When Old Technologies Were New: Thinking About Electric Communication in the Late Nineteenth Century

Paperback | May 1, 1990

byCarolyn Marvin

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In the history of electronic communication, the last quarter of the nineteenth century holds a special place, for it was during this period that the telephone, phonograph, electric light, wireless, and cinema were all invented. In When old Technologies Were New, Carolyn Marvin explores howtwo of these new inventions--the telephone and the electric light--were publicly envisioned at the end of the nineteenth century, as seen in specialized engineering journals and popular media. Marvin pays particular attention to the telephone, describing how it disrupted established socialrelations, unsettling customary ways of dividing the private person and family from the more public setting of the community. On the lighter side, she describes how people spoke louder when calling long distance, and how they worried about catching contagious diseases over the phone. A particularlypowerful chapter deals with telephonic precursors of radio broadcasting--the "Telephone Herald" in New York and the "Telefon Hirmondo" of Hungary--and the conflict between the technological development of broadcasting and the attempt to impose a homogenous, ethnocentric variant of Anglo-Saxonculture on the public. While focusing on the way professionals in the electronics field tried to control the new media, Marvin also illuminates the broader social impact, presenting a wide-ranging, informative, and entertaining account of the early years of electronic media.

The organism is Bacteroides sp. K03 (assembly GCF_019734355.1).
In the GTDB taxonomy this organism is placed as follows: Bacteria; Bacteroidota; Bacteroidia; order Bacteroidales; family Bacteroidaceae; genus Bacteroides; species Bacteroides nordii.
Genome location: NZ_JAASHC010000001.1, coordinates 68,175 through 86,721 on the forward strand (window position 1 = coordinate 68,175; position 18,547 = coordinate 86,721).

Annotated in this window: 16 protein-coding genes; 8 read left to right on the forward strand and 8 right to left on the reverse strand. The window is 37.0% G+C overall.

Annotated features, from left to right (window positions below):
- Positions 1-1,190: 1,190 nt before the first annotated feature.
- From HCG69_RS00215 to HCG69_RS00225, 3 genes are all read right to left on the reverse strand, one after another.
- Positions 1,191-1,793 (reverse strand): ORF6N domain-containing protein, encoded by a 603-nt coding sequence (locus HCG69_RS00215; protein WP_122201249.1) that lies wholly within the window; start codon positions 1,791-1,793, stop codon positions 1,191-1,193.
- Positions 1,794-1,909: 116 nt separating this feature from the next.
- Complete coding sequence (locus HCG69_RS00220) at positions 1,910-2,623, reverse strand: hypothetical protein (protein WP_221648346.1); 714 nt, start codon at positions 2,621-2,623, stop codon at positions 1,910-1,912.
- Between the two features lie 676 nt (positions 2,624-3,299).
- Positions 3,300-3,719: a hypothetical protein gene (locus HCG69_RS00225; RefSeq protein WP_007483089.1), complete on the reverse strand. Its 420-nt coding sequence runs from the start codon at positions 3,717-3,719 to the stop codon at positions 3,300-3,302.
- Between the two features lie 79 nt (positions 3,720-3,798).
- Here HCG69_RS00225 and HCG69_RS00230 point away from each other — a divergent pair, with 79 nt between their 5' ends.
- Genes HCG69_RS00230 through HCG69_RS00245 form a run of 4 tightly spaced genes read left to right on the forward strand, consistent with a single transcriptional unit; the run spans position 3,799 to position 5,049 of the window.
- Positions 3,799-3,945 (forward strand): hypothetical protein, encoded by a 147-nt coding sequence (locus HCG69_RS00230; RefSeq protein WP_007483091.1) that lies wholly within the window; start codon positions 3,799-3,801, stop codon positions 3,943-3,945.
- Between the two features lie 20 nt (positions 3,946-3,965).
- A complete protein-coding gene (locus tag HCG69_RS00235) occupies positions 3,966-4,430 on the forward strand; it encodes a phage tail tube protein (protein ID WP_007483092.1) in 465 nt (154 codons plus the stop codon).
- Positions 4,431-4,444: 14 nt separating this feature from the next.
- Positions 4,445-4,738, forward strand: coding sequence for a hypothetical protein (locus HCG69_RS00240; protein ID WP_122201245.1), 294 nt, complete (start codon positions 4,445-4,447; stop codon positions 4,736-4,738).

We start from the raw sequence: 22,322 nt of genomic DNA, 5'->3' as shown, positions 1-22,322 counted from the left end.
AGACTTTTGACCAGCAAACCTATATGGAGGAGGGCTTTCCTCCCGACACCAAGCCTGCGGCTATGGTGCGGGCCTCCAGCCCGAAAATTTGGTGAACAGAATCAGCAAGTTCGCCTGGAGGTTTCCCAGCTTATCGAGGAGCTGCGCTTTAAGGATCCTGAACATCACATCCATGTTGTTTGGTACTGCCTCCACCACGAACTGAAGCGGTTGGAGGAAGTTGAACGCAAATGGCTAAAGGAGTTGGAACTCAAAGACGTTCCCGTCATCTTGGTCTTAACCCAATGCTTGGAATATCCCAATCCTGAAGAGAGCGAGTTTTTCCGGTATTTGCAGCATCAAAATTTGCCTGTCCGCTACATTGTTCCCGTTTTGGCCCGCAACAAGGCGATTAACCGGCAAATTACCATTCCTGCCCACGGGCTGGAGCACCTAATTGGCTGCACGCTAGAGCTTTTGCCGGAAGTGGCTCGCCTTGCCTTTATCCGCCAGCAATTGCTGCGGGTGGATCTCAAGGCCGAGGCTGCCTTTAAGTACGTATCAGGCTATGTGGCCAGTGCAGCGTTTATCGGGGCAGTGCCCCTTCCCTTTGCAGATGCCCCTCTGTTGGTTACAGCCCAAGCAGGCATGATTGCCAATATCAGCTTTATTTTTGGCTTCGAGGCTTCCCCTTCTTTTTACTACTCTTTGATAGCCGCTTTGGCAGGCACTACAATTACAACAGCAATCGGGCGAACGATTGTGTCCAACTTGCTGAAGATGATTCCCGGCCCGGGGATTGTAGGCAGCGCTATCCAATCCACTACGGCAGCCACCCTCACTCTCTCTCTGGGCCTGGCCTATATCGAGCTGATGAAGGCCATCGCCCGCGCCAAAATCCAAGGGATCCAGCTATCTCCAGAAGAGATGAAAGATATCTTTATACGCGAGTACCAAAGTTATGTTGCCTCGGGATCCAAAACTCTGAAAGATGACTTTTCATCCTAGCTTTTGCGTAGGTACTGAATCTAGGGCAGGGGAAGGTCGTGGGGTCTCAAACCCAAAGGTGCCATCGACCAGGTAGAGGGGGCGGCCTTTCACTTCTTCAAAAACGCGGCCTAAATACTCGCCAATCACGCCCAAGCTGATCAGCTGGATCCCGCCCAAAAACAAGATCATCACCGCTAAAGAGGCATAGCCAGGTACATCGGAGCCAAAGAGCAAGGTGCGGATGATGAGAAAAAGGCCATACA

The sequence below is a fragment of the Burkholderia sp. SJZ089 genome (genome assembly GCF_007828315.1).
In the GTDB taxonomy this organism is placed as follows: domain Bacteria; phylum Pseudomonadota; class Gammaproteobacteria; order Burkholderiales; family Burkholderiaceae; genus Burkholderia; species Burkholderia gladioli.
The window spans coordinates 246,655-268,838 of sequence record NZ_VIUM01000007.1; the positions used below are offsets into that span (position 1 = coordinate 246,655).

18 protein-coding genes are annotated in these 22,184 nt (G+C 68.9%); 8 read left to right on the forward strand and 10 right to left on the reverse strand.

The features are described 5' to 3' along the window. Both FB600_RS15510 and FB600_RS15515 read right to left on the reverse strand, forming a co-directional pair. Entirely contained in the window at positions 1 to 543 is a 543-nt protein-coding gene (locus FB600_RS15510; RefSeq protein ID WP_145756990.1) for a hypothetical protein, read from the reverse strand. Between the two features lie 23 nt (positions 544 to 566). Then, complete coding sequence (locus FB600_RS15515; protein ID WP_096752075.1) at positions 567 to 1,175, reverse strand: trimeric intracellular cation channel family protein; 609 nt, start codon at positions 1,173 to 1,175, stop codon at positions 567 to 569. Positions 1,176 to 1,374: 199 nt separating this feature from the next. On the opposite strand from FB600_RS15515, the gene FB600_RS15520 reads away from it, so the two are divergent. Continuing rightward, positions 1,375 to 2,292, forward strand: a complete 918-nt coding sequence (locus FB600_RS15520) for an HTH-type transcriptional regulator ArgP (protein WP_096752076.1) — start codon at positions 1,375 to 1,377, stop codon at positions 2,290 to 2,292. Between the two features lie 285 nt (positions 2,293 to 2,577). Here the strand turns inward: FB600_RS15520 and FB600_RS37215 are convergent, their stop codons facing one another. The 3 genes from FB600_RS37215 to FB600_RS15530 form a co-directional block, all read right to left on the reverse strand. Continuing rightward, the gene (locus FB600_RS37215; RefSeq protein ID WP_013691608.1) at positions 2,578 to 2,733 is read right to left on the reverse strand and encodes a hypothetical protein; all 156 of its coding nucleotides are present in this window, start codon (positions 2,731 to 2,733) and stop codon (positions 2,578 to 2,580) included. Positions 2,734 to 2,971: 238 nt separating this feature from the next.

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From the Publisher

In the history of electronic communication, the last quarter of the nineteenth century holds a special place, for it was during this period that the telephone, phonograph, electric light, wireless, and cinema were all invented. In When old Technologies Were New, Carolyn Marvin explores howtwo of these new inventions--the telephone and...

Carolyn Marvin is at University of Pennsylvania.
Format:PaperbackDimensions:296 pages, 5.43 × 8.27 × 0.59 inPublished:May 1, 1990Publisher:Oxford University Press

The following ISBNs are associated with this title:

ISBN - 10:0195063414

ISBN - 13:9780195063417

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"Could provide a model for other historians....Throughout the book Marvin chooses arresting and funny examples to illustrate her points....she has applied traditional historical techniques rigorously and well and used a number of new methods with interesting results." --ISIS